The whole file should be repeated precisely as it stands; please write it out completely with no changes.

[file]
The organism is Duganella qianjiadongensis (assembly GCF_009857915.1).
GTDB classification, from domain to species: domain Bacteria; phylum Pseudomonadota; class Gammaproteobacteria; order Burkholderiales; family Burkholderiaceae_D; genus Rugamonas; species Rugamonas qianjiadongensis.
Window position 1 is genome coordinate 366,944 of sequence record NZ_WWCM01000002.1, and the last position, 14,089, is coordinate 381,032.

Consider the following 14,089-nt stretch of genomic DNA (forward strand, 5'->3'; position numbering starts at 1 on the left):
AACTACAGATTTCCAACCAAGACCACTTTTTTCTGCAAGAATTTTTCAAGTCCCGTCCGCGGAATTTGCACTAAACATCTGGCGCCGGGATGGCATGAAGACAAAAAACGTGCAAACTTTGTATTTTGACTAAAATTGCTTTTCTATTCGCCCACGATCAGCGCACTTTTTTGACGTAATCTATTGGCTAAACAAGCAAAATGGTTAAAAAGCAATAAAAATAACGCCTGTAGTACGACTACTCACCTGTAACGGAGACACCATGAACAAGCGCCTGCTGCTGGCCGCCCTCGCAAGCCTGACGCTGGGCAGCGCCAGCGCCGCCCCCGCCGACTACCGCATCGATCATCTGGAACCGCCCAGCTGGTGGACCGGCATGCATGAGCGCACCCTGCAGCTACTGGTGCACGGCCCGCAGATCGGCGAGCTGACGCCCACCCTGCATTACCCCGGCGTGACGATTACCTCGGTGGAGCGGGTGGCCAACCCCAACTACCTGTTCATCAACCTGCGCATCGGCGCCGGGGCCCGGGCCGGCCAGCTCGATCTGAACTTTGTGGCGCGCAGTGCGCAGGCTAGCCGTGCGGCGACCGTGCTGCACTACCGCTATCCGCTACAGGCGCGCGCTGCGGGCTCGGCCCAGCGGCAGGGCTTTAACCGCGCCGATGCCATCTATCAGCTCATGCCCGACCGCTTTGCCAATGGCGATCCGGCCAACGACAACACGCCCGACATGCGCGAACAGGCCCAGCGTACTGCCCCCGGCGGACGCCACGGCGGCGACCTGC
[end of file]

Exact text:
The organism is Duganella qianjiadongensis (assembly GCF_009857915.1).
GTDB classification, from domain to species: domain Bacteria; phylum Pseudomonadota; class Gammaproteobacteria; order Burkholderiales; family Burkholderiaceae_D; genus Rugamonas; species Rugamonas qianjiadongensis.
Window position 1 is genome coordinate 366,944 of sequence record NZ_WWCM01000002.1, and the last position, 14,089, is coordinate 381,032.

Consider the following 14,089-nt stretch of genomic DNA (forward strand, 5'->3'; position numbering starts at 1 on the left):
AACTACAGATTTCCAACCAAGACCACTTTTTTCTGCAAGAATTTTTCAAGTCCCGTCCGCGGAATTTGCACTAAACATCTGGCGCCGGGATGGCATGAAGACAAAAAACGTGCAAACTTTGTATTTTGACTAAAATTGCTTTTCTATTCGCCCACGATCAGCGCACTTTTTTGACGTAATCTATTGGCTAAACAAGCAAAATGGTTAAAAAGCAATAAAAATAACGCCTGTAGTACGACTACTCACCTGTAACGGAGACACCATGAACAAGCGCCTGCTGCTGGCCGCCCTCGCAAGCCTGACGCTGGGCAGCGCCAGCGCCGCCCCCGCCGACTACCGCATCGATCATCTGGAACCGCCCAGCTGGTGGACCGGCATGCATGAGCGCACCCTGCAGCTACTGGTGCACGGCCCGCAGATCGGCGAGCTGACGCCCACCCTGCATTACCCCGGCGTGACGATTACCTCGGTGGAGCGGGTGGCCAACCCCAACTACCTGTTCATCAACCTGCGCATCGGCGCCGGGGCCCGGGCCGGCCAGCTCGATCTGAACTTTGTGGCGCGCAGTGCGCAGGCTAGCCGTGCGGCGACCGTGCTGCACTACCGCTATCCGCTACAGGCGCGCGCTGCGGGCTCGGCCCAGCGGCAGGGCTTTAACCGCGCCGATGCCATCTATCAGCTCATGCCCGACCGCTTTGCCAATGGCGATCCGGCCAACGACAACACGCCCGACATGCGCGAACAGGCCCAGCGTACTGCCCCCGGCGGACGCCACGGCGGCGACCTGC